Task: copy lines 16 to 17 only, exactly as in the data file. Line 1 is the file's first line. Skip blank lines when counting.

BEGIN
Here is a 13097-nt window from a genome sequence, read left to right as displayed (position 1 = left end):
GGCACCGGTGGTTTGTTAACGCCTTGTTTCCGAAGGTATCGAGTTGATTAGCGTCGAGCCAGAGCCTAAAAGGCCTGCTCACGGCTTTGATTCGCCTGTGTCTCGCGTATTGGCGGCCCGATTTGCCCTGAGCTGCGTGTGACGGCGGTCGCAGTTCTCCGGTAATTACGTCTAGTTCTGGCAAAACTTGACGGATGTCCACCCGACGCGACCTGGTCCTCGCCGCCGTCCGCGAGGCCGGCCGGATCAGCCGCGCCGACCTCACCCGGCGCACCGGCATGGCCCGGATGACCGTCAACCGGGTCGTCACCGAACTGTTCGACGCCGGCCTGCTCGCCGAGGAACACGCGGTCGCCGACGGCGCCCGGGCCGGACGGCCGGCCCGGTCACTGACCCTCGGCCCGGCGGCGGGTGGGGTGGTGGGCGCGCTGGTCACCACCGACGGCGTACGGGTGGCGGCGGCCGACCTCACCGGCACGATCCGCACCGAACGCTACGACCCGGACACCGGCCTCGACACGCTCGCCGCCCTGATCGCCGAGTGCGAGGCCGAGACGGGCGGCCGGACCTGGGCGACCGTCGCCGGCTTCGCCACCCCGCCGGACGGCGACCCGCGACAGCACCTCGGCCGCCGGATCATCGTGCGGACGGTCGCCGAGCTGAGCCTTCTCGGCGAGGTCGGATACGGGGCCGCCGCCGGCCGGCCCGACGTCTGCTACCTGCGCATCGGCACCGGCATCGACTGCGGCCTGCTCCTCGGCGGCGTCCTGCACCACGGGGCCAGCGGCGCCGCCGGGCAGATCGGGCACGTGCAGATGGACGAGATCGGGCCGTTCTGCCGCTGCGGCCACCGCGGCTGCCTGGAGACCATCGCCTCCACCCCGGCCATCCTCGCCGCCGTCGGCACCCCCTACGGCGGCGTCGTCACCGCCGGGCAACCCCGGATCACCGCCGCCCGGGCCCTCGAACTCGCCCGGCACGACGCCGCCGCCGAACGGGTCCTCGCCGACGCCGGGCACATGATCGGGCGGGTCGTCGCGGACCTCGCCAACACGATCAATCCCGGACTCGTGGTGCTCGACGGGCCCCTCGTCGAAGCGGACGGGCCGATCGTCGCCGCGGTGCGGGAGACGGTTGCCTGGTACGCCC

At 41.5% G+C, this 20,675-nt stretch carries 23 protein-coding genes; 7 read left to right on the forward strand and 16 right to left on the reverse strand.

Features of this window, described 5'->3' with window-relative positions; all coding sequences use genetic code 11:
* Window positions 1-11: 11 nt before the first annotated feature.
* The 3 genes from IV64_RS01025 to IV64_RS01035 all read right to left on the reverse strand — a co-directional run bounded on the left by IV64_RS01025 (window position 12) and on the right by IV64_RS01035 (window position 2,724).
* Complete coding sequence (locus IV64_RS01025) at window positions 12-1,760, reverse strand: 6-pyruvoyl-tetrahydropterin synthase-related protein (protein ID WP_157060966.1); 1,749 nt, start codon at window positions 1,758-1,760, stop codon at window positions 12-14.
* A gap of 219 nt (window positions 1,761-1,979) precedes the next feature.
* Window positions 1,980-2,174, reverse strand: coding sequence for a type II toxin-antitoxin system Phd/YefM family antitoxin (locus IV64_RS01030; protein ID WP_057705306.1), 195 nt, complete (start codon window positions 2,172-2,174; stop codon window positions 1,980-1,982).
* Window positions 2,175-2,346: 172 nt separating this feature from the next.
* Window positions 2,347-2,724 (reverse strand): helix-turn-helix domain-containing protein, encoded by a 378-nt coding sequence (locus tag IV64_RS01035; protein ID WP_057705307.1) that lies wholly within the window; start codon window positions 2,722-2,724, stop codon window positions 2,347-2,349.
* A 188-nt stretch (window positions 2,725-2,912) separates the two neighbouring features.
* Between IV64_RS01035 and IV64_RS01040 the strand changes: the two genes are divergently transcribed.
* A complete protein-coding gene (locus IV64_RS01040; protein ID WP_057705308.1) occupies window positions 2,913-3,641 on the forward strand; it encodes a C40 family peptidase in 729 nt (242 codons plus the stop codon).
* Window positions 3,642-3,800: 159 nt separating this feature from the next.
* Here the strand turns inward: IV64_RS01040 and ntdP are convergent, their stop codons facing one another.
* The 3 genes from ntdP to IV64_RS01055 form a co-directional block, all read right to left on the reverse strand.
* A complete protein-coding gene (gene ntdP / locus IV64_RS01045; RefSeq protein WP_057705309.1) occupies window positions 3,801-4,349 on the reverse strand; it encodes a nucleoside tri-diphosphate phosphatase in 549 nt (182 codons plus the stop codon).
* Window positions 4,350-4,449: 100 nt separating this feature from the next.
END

* Here the strand turns inward: IV64_RS01040 and ntdP are convergent, their stop codons facing one another.
* The 3 genes from ntdP to IV64_RS01055 form a co-directional block, all read right to left on the reverse strand.